However there is potentially a very strong conflict of interest with the first group. I mean what happens if a large number of older highly educated people choose to enter teaching via alternative licensing? What if these people don't believe in unions, steps, lanes, tenure, work rules, etc? Worse yet, what if they turn out to be effective Teachers?

Just think of the pressure on the teacher compensation policies... I mean private enterprise ideas may take hold... Like relating pay to performance, work load, responsibilities, etc. Instead of to degrees earned and years served.

To be fair, what insidious motives may the TFA folks have?

So maybe Education MN has good reasons for keeping older professionals out of the classroom.

Anonymous said...

I think TFA is a great program in that it gives America's future elite an up close view of the problems of America's schools. It's an opportunity not many of us get.

--Hiram

jerrye92002 said...

OK, I'll comment.

TFA is great. It's one more thing that Mark Dayton failed at, teaching us something about him that we should have known before electing him beyond his level of competency.

It is only a matter of time, IMHO, and way past overdue, for the whole public school dinosaur to become extinct. I keep saying that as soon as most folks discover that we can outsource the whole (3-12) teaching profession to India via distance learning, or to computer-aided instruction here, or to charter schools, all of which deliver vastly superior results at considerably less cost, they are doomed.

John said...

So far as I have seen, "Charters" have not delivered better results. At least not those with the same demographics as their competitive public school.

Of course the Charters with admittance criteria, Parental / Student responsibility contracts, active expulsion policies, etc do better. Pretty easy when you can dismiss any one who is not striving for success.

Sean said...

It should be pointed out that the reason we have the "Alternative Pathway to Teaching Program" is because Mark Dayton signed the bill that made it possible -- a bill that Education Minnesota opposed.

John said...

I think his record is mixed at best. It looks like his enthusement waned once the GOP lost control.
MPR: Dayton and GOP Compromise

MinnPost: Dayton Vetoes Funding

Sean said...

Not supporting doubling of state funding for TFA doesn't mean that Dayton is opposed to alternative licensure. TFA is not the only path to accomplish that.

John said...

MMB Pie Chart

Apparently the state alone spends...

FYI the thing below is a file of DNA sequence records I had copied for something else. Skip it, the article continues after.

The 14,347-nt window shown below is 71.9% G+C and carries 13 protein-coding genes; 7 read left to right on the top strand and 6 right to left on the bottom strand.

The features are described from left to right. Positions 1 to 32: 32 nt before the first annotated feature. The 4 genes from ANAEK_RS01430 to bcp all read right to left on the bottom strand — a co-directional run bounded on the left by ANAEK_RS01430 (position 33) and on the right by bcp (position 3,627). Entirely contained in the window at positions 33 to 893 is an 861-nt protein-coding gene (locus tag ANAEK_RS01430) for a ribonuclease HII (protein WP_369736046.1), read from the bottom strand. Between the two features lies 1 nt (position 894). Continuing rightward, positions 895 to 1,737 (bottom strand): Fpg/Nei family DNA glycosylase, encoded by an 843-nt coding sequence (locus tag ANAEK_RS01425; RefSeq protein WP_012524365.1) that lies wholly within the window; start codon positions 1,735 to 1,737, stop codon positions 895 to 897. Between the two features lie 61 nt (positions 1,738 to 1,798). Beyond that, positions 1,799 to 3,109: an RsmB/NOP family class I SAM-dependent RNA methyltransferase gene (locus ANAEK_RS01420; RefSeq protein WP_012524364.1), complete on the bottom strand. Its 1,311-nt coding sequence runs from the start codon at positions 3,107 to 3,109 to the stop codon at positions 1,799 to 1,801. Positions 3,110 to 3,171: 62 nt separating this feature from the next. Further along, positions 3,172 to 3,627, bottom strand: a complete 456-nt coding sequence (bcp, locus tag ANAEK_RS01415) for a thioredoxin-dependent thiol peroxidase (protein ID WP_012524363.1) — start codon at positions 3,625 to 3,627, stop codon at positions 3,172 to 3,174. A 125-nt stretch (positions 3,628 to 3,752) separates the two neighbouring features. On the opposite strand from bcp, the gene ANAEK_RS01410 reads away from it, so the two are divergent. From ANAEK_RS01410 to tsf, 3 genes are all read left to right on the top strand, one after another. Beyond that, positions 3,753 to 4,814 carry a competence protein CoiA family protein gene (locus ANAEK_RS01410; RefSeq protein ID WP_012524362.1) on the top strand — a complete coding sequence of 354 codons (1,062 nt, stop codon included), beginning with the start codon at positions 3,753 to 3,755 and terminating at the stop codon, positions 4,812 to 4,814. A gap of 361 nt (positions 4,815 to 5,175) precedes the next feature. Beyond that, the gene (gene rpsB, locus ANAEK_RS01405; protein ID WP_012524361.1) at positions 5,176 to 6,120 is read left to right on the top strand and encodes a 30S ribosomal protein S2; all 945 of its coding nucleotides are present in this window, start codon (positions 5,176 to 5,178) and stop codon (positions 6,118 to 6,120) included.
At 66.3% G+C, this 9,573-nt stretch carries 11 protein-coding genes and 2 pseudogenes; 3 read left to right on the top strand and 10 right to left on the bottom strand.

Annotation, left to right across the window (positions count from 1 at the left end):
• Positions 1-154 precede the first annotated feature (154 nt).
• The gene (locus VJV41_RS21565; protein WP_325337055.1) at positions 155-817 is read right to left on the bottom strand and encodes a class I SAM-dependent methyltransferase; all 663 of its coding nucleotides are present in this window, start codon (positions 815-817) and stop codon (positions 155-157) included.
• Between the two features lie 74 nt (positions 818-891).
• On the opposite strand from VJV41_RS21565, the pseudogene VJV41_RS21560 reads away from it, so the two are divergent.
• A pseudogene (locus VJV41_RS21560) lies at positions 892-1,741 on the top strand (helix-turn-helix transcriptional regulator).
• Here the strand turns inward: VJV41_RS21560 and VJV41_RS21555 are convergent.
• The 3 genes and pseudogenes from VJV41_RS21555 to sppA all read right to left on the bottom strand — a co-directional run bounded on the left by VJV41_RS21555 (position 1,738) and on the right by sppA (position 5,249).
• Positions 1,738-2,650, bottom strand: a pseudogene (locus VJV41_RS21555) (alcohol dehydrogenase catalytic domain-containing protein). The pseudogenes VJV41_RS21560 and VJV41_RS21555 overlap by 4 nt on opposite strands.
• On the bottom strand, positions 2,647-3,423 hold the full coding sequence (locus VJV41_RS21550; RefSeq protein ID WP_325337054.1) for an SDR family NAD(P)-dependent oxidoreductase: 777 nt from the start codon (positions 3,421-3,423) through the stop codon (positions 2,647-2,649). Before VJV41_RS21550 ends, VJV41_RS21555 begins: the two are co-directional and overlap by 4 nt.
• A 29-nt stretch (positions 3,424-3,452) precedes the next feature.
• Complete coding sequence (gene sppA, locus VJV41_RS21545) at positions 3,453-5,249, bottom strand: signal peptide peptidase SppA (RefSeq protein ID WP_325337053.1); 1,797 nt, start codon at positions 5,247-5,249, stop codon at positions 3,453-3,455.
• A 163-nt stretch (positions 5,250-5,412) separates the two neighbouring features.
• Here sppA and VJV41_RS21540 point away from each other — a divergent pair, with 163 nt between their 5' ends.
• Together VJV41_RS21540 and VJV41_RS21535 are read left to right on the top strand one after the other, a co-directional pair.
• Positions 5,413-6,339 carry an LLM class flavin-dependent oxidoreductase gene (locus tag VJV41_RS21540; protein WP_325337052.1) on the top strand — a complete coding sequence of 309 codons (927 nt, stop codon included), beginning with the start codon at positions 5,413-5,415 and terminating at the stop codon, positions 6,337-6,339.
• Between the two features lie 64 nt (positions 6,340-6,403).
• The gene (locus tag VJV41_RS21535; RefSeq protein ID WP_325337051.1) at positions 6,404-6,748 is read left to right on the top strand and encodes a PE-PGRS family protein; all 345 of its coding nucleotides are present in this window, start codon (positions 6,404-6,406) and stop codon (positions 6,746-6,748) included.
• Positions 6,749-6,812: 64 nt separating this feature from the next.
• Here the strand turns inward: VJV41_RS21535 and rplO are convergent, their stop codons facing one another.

$15,849 million on K-12
$ 2,814 million on Higher Ed

And he vetoed a
$ 1 million
expense that would diversify the Teacher population and provide new Teachers with different perspectives.

There was definitely more to it.

John said...

I liked this quote from the veto source above.

"Five of the board’s 11 gubernatorial appointees hold leadership positions in Education Minnesota, its locals or affiliates or the AFL-CIO. Two others represent traditional teacher preparation programs; the Minnesota Association of Colleges for Teacher Education also lobbied for a veto.

All of former Gov. Tim Pawlenty’s appointees have left the board at this point. The five who voted to extend the agreement are the newest.

The board isn’t the only actor within Minnesota’s mainstream education establishment that’s ambivalent about some of the policy changes advocates hope will boost impoverished schools. It is, however, unclear what happens when such a body seems reluctant to implement policies enacted by elected officials."

John said...

Somewhat related...

K-12 trying to maintain their funding / monopoly...
MinnPost PSEO Gag Rule

Laurie said...

my kids have taken both AP classes and PSEO (the local community college is .5 miles from the high school and our house.) The high school counselors tell students that college admissions looks more favorably on AP classes on transscript and few students take advantage OF PSEO. My kids say community college classes are easier than AP classes and they don't have to stress on passing the AP test (which they always do except for AP calc.)

Anyway, I think PSEO is a good deal and students and parents should be given all relevant info.

I don't blame the schools for trying to hang on to their students.If more kids take PSEO they may have to cut back on AP classes, for instance, and that does hurt the high school course selection for the kids who don't do PSEO.